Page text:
At one time Apple computer users believed that they were not as vulnerable to scams as Microsoft users because scammers focused their attention on Microsoft and the Windows operating system.
While this may have been true at one time, it certainly is not true any longer and users of Apple products should be every bit as aware of the various scams targeting all computer and electronic device users. Recently Stephanie Golden fell victim to a tech support scammer when her MacBook went blank and then a box appeared telling her the odd message “You are at risk of spyware, scams, something.” There also was a banner with a number for her to call Apple Support. The person answering the call convinced her to purchase $800 worth of iTunes gift cards and provide the numbers to the phony Apple support person. Of course, the telephone number that she called was not to Apple, but rather to the scammer who had sent the initial message to her computer and Ms. Golden lost the money she used to pay for the gift cards. Tech support scams continue to be a major problem with instances of the fraud dramatically increasing over the last year.I have been reporting to you about tech support scams involving Microsoft, Apple and others for many years. Generally, these scams begin with a pop-up warning on your computer or an unsolicited telephone call, email or text message purportedly from tech support for your computer or software company telling you that your computer has been infected and that you must call a toll free number to speak with someone to get assistance in fixing the problem. Once the victim speaks with the scammer, the victim is told he or she has to pay a fee to have the problem fixed and that the victim must enable the scammer to get remote access to the computer in order to fix it. If you provide remote access to the scammer, you will end up having your personal information stolen that will be used to make you a victim of identity theft. According to a report from Stony Brook University, 85% of these scams originate in India.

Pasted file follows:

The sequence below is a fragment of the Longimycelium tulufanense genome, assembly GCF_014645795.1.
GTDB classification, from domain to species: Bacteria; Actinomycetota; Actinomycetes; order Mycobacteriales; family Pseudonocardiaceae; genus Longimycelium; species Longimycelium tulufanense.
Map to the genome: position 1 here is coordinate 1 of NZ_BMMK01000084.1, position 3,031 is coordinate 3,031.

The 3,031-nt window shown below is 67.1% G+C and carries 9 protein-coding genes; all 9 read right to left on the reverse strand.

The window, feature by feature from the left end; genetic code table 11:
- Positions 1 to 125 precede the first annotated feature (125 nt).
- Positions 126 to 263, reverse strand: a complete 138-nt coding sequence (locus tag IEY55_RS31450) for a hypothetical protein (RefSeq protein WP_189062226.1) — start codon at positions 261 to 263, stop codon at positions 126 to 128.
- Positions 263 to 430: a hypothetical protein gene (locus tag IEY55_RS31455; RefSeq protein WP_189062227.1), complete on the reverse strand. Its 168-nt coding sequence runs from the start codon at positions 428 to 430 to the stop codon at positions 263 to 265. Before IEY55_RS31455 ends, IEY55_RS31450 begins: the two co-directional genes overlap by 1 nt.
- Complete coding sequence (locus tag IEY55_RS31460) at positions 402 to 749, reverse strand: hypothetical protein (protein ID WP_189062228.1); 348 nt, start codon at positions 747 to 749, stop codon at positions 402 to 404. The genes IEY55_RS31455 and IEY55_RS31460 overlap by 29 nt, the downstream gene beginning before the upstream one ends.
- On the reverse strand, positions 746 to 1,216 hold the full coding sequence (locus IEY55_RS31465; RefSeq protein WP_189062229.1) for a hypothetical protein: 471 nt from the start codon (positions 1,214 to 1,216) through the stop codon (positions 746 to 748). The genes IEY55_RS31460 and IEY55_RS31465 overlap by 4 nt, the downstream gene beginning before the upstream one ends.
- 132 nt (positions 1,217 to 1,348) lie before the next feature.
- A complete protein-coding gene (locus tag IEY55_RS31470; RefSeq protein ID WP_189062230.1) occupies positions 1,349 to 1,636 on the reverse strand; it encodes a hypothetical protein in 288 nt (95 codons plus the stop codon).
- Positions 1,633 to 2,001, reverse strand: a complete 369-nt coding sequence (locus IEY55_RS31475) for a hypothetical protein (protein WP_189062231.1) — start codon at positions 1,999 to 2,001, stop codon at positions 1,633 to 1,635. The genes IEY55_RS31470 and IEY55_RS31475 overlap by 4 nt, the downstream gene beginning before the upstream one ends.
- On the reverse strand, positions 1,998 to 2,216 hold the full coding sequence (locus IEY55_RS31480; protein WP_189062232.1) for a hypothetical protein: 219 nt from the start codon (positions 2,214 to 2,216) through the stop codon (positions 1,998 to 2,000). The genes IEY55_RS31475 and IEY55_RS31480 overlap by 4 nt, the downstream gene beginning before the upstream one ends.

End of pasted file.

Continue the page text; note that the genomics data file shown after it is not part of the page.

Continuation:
Neither Apple nor Microsoft will contact you by phone in regard to diagnosing software problems.  If someone contacts you by phone unsolicited by you indicating that they are from Microsoft or Apple tech support and they are calling to help you with a problem that you did not contact them about, you should immediately hang up.  You are talking to a scammer. Whenever you get a call purporting to be from one of the tech companies informing you of a problem you need to pay for or provide remote access to your computer in order to fix, you can be sure that the call is from a scammer even if your Caller ID indicates the call is from Microsoft, Apple or some other legitimate company. As I have mentioned many times, through a technique called spoofing, scammers can manipulate your Caller ID to make it appear as if the call is originating from a legitimate source. Trust me, you can’t trust anyone.
Providing remote access to anyone to your computer can lead to a myriad of problems including identity theft and the downloading of ransomware.  Neither Apple nor Microsoft ever provide notices of security problems that contain telephone numbers for you to call to fix the problem.  Whenever you get a pop-up, email, or text message that appears to tell you that you have a security problem with your computer, you should never click on any links contained in the message or call the telephone number provided. If your screen freezes, all you need to do is just turn off your computer and restart it. If you are concerned that you may be experiencing a real security problem you can contact tech support at Apple or Microsoft directly by phone or by email using the phone number and email addresses you find on their respective websites.
Finally, asking for payment via iTunes gift cards or other gift cards is another indication that it is a scam. Legitimate companies do not ask for payment by way of gift cards. Here is a link to Apple’s warning about scammers asking for iTunes gift cards.
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